Here, we developed a novel peptidyl structure-based drug conjugate system for enhanced drug delivery against MDR cancer (Scheme 1). Poly(aspartic acid) was synthesized by solid-phase synthesis and then conjugated to the cell-penetrating TAT peptide-polyethylene glycol (TAT-PEG) through a disulfide bond, thus forming the triblock material TAT-PEG-Asp8. Doxorubicin (Dox) molecules were further coupled to the Asp8 segments, and the ASP8-Dox can self-assemble as a hydrophobic body, whereas the hydrophilic TAT-PEG chains extend outward, forming a nanostructured system (Scheme 2).

Figure 11
figure11

TAT-PEG-Asp8-Dox nanoassembly for enhanced drug delivery.

PowerPoint slide

Figure 12
figure12

Synthetic illustration of TAT-PEG-Asp8-Dox.

PowerPoint slide

Materials and methods

Materials

Fmoc-Asp(OtBu)-OH, 2-chlorotrityl chloride resin, and Fmoc-Cys(OtBu)-OH were purchased from GL Biochem Co, Ltd (Shanghai, China); 1-ethyl-3-(3-dimethylaminopropyl) carbodiimide (EDC), N-hydroxysuccinimide (NHS), N,N-dimethylformamide (DMF), ethyldiisopropylamine (DIEA), 2-(1H-benzotriazole-1-yl)-1,1,3,3-tetramethyluronium hexafluorophosphate (HBTU), glutathione (GSH), Verapamil, diethyl ether, 1-hydroxybenzotriazole (HOBt), and triisopropylsilane were purchased from Sinopharm Chemical Reagent Co, Ltd (Shanghai, China); Ellman's reagent, propidium iodide and 4',6-diamidino-2-phenylindole (DAPI) were purchased from J&K Scientific (Beijing, China); annexin V-FITC was purchased from BioVision Inc (Mountain View, CA, USA). TAT-PEG5000-SH (TAT sequence YGRKKRRQRRR) was synthesized by Qufu Liyang Biochem Co, Ltd (Qufu, China).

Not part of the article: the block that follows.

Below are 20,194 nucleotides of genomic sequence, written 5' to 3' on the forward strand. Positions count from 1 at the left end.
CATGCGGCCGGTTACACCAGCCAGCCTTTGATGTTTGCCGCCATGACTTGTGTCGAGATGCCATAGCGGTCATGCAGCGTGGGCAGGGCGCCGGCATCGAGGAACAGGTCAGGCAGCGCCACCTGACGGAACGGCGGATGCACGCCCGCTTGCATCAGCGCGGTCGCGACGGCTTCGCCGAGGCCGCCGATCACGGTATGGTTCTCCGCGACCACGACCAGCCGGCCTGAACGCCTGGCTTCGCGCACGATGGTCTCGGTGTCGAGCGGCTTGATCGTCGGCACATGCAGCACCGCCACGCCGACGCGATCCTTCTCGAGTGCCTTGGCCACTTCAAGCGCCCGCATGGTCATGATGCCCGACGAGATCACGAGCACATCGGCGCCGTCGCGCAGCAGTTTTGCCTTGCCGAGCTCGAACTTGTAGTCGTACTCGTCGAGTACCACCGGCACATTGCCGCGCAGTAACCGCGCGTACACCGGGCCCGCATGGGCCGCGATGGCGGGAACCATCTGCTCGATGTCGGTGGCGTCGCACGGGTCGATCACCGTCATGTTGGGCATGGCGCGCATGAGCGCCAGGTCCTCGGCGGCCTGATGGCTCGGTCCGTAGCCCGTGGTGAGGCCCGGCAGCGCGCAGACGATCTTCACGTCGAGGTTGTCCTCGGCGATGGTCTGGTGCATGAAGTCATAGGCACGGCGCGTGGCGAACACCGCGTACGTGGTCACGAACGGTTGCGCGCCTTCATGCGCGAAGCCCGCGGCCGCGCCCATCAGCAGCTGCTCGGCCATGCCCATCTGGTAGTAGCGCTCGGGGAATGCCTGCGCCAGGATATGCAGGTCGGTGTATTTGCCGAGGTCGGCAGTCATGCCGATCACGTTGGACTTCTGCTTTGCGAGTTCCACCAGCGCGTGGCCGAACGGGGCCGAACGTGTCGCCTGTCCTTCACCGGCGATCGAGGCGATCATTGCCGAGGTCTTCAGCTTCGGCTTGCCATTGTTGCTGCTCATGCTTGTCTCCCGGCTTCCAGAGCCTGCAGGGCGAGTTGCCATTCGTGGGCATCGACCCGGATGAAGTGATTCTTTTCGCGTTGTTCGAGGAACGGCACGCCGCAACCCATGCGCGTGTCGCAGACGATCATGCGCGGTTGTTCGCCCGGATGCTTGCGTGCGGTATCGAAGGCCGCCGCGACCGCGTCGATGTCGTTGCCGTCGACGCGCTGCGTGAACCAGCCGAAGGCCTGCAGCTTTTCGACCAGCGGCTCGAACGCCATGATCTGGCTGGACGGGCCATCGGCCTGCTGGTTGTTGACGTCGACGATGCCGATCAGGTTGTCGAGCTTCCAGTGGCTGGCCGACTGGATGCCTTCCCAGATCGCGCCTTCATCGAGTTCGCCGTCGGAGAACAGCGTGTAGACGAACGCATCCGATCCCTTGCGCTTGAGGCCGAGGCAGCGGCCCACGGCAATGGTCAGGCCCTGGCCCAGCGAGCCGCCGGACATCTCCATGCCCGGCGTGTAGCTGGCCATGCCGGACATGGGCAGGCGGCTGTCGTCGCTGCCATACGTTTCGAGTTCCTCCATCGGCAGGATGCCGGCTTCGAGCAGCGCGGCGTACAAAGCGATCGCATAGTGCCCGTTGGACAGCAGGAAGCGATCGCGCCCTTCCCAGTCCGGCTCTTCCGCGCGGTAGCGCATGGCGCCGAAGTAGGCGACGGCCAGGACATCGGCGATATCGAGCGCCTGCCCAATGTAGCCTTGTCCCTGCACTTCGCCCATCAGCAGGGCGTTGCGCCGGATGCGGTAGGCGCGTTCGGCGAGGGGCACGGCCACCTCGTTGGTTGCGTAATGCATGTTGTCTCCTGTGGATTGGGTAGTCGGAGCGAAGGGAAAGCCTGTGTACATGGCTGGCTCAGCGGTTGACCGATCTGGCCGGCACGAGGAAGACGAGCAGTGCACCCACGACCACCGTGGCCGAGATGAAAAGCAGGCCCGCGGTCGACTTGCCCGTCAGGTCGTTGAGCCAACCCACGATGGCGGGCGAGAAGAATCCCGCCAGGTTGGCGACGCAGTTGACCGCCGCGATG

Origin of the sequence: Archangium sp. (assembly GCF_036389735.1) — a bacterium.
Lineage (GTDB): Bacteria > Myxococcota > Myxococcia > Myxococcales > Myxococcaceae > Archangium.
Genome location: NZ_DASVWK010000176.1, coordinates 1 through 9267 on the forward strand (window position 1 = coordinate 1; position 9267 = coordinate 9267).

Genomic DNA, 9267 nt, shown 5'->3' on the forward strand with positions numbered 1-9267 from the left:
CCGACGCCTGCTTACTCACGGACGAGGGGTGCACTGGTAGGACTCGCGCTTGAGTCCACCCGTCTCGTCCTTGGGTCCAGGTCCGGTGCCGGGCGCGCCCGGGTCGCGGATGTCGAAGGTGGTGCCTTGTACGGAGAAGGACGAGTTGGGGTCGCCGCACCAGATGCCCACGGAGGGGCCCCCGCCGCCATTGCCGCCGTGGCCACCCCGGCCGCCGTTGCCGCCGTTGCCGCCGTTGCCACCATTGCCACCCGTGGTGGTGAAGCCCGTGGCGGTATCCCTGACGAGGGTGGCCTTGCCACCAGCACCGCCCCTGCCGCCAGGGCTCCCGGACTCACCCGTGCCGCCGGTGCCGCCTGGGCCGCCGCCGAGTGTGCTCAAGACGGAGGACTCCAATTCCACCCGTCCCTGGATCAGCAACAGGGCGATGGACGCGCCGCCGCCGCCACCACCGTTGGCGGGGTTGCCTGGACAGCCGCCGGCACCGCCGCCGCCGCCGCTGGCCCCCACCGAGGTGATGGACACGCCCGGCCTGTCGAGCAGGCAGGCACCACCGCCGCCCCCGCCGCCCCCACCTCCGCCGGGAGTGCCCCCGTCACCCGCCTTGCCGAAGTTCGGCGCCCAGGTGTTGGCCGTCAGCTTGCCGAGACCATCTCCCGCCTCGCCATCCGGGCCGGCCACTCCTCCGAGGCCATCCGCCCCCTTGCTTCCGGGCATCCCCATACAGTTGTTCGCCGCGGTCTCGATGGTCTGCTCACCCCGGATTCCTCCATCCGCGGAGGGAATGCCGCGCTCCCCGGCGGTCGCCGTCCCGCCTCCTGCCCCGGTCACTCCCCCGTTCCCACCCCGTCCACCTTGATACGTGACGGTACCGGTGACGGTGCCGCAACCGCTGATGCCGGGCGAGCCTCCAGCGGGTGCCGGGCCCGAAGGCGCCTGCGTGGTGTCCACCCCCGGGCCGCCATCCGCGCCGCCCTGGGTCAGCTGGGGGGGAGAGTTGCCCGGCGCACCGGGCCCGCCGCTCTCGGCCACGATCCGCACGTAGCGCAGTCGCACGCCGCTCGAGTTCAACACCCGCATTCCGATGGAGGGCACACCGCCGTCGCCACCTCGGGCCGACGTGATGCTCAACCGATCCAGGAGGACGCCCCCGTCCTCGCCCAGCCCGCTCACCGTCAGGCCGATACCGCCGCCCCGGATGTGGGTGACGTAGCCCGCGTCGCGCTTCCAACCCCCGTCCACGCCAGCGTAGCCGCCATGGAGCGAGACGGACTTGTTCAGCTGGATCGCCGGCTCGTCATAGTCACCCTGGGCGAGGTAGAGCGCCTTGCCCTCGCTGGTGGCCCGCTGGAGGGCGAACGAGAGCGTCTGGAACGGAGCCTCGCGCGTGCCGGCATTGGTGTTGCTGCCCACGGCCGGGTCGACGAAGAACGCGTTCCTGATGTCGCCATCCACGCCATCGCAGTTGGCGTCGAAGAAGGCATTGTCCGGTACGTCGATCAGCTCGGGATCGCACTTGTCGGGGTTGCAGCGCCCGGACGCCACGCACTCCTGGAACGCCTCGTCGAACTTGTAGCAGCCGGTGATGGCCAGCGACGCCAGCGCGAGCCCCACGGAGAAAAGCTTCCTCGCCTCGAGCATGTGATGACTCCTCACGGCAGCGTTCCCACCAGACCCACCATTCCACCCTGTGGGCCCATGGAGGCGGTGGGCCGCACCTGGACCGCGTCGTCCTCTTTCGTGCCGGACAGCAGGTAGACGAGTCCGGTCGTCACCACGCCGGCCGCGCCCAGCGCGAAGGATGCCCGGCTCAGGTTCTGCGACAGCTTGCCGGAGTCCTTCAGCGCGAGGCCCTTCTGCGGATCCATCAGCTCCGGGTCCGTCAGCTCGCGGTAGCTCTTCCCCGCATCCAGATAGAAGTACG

Cell lines

The human colon cancer parental cell line HCT8 and the drug-resistant version, HCT8/ADR, were cultured in RPMI-1640 medium supplemented with 10% fetal bovine serum and antibiotics (100 μg/mL streptomycin and 100 U/mL penicillin) at 37 °C in a humidified incubator with 5% CO2.

Synthesis of Asp8-Cys and TAT-PEG-Asp8

Thiolated octo-aspartic acid (Asp8-Cys) was synthesized using a standard solid-phase synthesis procedure. Asp8-Cys was then conjugated to TAT-PEG5000-SH via the thiol/disulfide exchange reaction15. Briefly, the TAT-PEG5000-SH was dissolved in PBS (pH 8), with the addition of Ellman's reagent. The mixture was stirred for 1 h and was then purified by heparin affinity column to remove excessive Ellman's reagent. The resultant was reacted with Asp8-Cys to form TAT-PEG-Asp8 via the disulfide bond. This purified product was confirmed by 1H NMR spectroscopy.

Preparation of TAT-PEG-Asp8-Dox conjugates

TAT-PEG-Asp8 and doxorubicin conjugates were prepared based on a carboxyl-to-amine crosslinking method with EDC/NHS. Briefly, NHS and EDC were added to the methanol solution of TAT-PEG-Asp8 to activate the carboxyl groups of Asp8. The doxorubicin methanol solution was then added dropwise to the activated TAT-PEG-Asp8, stirring overnight at room temperature. The polymer-drug conjugates of TAT-PEG-Asp8-Dox were precipitated by adding excess cool ether. The Dox content in the conjugates was measured by fluorescence spectrophotometry (λex 485 nm and λem 590 nm).

Preparation and Characterization of TAT-PEG-Asp8-Dox NPs

The TAT-PEG-Asp8-Dox was dissolved in water and self-assembled into nanoparticles. The particle size and zeta potential were measured using a Zeta Sizer Nanoparticle Analyzer (Malvern, UK). The morphology imaging of TAT-PEG-Asp8-Dox NPs was conducted by JEM-200CX transmission electron microscopy (TEM) with negative staining using uranyl acetate.

Critical micelle concentration and stability of TAT-PEG-Asp8-Dox nanoparticles (NPs)

The critical micelle concentration (CMC) was determined by fluorescence spectroscopy using pyrene as a hydrophobic fluorescent probe as previously described16. Briefly, the sample was prepared at a concentration ranging from 4 to 2×10−3 mg/mL and was mixed thoroughly with pyrene solution (2.4×10−6 mol/L) at a volume ratio of 1:1. The fluorescence intensity was recorded at Ex 338 nm and 333 nm, and Em 390 nm (F-4600 Fluorescence Spectrophotometer; Hitachi, Japan). The intensity ratio (I338/I333) was plotted against the logarithm of the sample concentration.